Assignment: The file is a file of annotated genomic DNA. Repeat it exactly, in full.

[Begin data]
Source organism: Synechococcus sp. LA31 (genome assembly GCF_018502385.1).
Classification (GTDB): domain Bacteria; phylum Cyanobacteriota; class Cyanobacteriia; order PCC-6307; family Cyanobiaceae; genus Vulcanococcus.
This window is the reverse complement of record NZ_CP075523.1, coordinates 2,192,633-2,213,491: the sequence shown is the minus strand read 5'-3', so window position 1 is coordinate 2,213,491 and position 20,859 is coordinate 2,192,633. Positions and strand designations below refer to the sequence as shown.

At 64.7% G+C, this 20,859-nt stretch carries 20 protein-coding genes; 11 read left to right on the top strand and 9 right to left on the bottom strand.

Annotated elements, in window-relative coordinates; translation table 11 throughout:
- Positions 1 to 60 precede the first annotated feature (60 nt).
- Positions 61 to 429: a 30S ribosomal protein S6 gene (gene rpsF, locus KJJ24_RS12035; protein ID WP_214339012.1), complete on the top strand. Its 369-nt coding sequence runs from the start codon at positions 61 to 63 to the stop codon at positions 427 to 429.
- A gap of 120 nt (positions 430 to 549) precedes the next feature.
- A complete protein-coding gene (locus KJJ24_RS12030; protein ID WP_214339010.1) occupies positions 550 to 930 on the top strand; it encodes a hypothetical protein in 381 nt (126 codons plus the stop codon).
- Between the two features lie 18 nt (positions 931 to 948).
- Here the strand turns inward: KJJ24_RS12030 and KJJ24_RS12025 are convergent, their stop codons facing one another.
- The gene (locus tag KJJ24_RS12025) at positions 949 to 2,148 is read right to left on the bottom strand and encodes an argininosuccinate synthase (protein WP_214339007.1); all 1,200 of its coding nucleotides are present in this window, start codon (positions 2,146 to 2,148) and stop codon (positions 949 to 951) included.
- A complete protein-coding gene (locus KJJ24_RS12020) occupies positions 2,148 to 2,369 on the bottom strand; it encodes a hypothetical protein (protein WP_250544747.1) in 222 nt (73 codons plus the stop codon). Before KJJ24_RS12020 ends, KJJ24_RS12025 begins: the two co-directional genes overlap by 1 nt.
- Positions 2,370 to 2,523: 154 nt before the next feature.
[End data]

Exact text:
Source organism: Synechococcus sp. LA31 (genome assembly GCF_018502385.1).
Classification (GTDB): domain Bacteria; phylum Cyanobacteriota; class Cyanobacteriia; order PCC-6307; family Cyanobiaceae; genus Vulcanococcus.
This window is the reverse complement of record NZ_CP075523.1, coordinates 2,192,633-2,213,491: the sequence shown is the minus strand read 5'-3', so window position 1 is coordinate 2,213,491 and position 20,859 is coordinate 2,192,633. Positions and strand designations below refer to the sequence as shown.

At 64.7% G+C, this 20,859-nt stretch carries 20 protein-coding genes; 11 read left to right on the top strand and 9 right to left on the bottom strand.

Annotated elements, in window-relative coordinates; translation table 11 throughout:
- Positions 1 to 60 precede the first annotated feature (60 nt).
- Positions 61 to 429: a 30S ribosomal protein S6 gene (gene rpsF, locus KJJ24_RS12035; protein ID WP_214339012.1), complete on the top strand. Its 369-nt coding sequence runs from the start codon at positions 61 to 63 to the stop codon at positions 427 to 429.
- A gap of 120 nt (positions 430 to 549) precedes the next feature.
- A complete protein-coding gene (locus KJJ24_RS12030; protein ID WP_214339010.1) occupies positions 550 to 930 on the top strand; it encodes a hypothetical protein in 381 nt (126 codons plus the stop codon).
- Between the two features lie 18 nt (positions 931 to 948).
- Here the strand turns inward: KJJ24_RS12030 and KJJ24_RS12025 are convergent, their stop codons facing one another.
- The gene (locus tag KJJ24_RS12025) at positions 949 to 2,148 is read right to left on the bottom strand and encodes an argininosuccinate synthase (protein WP_214339007.1); all 1,200 of its coding nucleotides are present in this window, start codon (positions 2,146 to 2,148) and stop codon (positions 949 to 951) included.
- A complete protein-coding gene (locus KJJ24_RS12020) occupies positions 2,148 to 2,369 on the bottom strand; it encodes a hypothetical protein (protein WP_250544747.1) in 222 nt (73 codons plus the stop codon). Before KJJ24_RS12020 ends, KJJ24_RS12025 begins: the two co-directional genes overlap by 1 nt.
- Positions 2,370 to 2,523: 154 nt before the next feature.